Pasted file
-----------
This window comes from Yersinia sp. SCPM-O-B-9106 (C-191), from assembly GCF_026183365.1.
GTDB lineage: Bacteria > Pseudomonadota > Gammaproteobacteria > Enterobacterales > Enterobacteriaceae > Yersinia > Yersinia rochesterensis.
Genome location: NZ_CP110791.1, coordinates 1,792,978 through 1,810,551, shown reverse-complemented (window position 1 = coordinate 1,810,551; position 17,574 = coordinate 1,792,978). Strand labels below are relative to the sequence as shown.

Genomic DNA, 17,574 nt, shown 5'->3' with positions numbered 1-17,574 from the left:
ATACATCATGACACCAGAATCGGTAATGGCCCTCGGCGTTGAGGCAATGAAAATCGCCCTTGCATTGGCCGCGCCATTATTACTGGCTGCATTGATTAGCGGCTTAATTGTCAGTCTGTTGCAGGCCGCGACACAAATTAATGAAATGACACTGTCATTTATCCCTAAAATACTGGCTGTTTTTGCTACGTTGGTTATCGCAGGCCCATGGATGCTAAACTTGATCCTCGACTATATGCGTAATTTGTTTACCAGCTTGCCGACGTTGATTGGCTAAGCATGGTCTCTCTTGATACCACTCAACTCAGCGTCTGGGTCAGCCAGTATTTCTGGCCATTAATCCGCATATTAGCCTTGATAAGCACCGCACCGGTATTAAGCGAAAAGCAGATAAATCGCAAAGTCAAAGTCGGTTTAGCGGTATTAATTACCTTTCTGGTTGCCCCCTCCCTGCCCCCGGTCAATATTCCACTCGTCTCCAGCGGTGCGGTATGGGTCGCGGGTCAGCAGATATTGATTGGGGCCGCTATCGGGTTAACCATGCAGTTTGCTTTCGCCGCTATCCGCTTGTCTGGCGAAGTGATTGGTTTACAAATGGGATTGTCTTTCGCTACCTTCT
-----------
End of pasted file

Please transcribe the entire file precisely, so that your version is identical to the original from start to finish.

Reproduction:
This window comes from Yersinia sp. SCPM-O-B-9106 (C-191), from assembly GCF_026183365.1.
GTDB lineage: Bacteria > Pseudomonadota > Gammaproteobacteria > Enterobacterales > Enterobacteriaceae > Yersinia > Yersinia rochesterensis.
Genome location: NZ_CP110791.1, coordinates 1,792,978 through 1,810,551, shown reverse-complemented (window position 1 = coordinate 1,810,551; position 17,574 = coordinate 1,792,978). Strand labels below are relative to the sequence as shown.

Genomic DNA, 17,574 nt, shown 5'->3' with positions numbered 1-17,574 from the left:
ATACATCATGACACCAGAATCGGTAATGGCCCTCGGCGTTGAGGCAATGAAAATCGCCCTTGCATTGGCCGCGCCATTATTACTGGCTGCATTGATTAGCGGCTTAATTGTCAGTCTGTTGCAGGCCGCGACACAAATTAATGAAATGACACTGTCATTTATCCCTAAAATACTGGCTGTTTTTGCTACGTTGGTTATCGCAGGCCCATGGATGCTAAACTTGATCCTCGACTATATGCGTAATTTGTTTACCAGCTTGCCGACGTTGATTGGCTAAGCATGGTCTCTCTTGATACCACTCAACTCAGCGTCTGGGTCAGCCAGTATTTCTGGCCATTAATCCGCATATTAGCCTTGATAAGCACCGCACCGGTATTAAGCGAAAAGCAGATAAATCGCAAAGTCAAAGTCGGTTTAGCGGTATTAATTACCTTTCTGGTTGCCCCCTCCCTGCCCCCGGTCAATATTCCACTCGTCTCCAGCGGTGCGGTATGGGTCGCGGGTCAGCAGATATTGATTGGGGCCGCTATCGGGTTAACCATGCAGTTTGCTTTCGCCGCTATCCGCTTGTCTGGCGAAGTGATTGGTTTACAAATGGGATTGTCTTTCGCTACCTTCT